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No More Room Service in This Room -- photo from Hilton

No More Room Service in This Room — photo from Hilton

The news that New York City’s largest hotel — the New York Hilton Midtown, with 2,000 rooms occupying a prime piece of real estate on 6th Avenue between W. 53rd and 54th streets — will soon drop room service has created a bit of a stir in the hospitality industry.

No longer will guests be able to call down for meals to be brought to their rooms; instead, if they wish to eat in the hotel at all, they’ll be forced to grab something at the Hilton’s casual Herb n’ Kitchen restaurant, which opens this month in the lobby. Or, of course, they could head to the nearest diner or Starbucks. Either way, they’ll have to get dressed before gobbling their breakfasts.

Hilton says it made the move after surveying thousands of its guests.  “We decided to reinvent the hotel dining model to better serve the needs, wants and lifestyle of our customers,” a company vice president said.

Translation: Room service wasn’t bringing in enough cash, so let’s try something else. It seems that demand for room service at the hotel has been falling, and hovers just above one percent of its revenue at present. The move may cost dozens of employees their jobs.

Now, I’ve never much been one for room service myself — I’d rather go to a restaurant (whether in the hotel or nearby) or just pick up some takeout to bring up to my room if I’m traveling alone and tired. I’ve found that room service can be annoyingly slow when I’m in a hurry or annoyingly fast when I’m just stepping out of the shower. I don’t like the uncertainty, I don’t like the often more-limited options on room service menus, and I don’t like the sometimes cold eggs that finally show up.

But can a four-star hotel maintain that rating when it doesn’t offer the room service option at all?

Will my fellow baby boomer travelers — many of whom have grown up ordering room service and may still consider it the height of glamour and decadence  — rebel?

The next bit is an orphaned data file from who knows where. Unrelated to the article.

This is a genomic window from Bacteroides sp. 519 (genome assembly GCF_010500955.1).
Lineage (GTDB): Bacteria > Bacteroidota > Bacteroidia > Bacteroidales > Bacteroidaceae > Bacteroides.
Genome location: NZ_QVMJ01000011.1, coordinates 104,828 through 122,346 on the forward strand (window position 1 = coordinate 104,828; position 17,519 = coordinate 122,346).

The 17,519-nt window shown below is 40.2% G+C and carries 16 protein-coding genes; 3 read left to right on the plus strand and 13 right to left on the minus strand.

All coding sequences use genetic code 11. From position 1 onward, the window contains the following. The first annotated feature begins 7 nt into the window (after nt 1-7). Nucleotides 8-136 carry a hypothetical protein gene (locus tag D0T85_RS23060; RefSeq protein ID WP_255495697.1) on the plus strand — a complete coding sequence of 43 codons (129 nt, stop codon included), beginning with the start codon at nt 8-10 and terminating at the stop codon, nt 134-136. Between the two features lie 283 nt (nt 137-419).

Will other hotel chains follow suit?

These are questions that remain to be answered. It’s clear that Hilton is hoping that room service will enter the trash bin of hospitality history, as just one more casualty of lifestyle changes.

While I won’t miss room service myself, I’m guessing that more than a few future guests will not be happy, customer surveys or no.

2 Responses to Is Hotel Room Service On the Way Out?

  • Room service one in a blue moon is a delight, but is usually such a rip off–I’d rather have free wi-fi. Which reminds me, I loathe it when there is a charge for wi-fi. It’s like a charge for electricity. Or parking, when the hotel owns the parking lot. Grrr.

  • James, you’ve hit on a number of hot-button issues. Charging for wi-fi is indeed like charging for electricity, and it seems like the more expensive the hotel, the more likely they are to charge for it. Same for parking. And the expensive places are also less likely to have a coffee machine in the room. Go figure.

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According to government and private surveys:

  • Leading-edge baby boomers (born between 1946 and 1955) and seniors account for four out of every five dollars spent on luxury travel today.
  • Roughly half the consumer spending money in the U.S.--more than $2 trillion--is in the hands of leading-edge baby boomers and seniors.
  • Baby boomers (born 1946-1964) travel more than any other age group.
  • When asked what they would most like to spend their money on, baby boomers answered “travel” more than any other category, including improving their health or finances.

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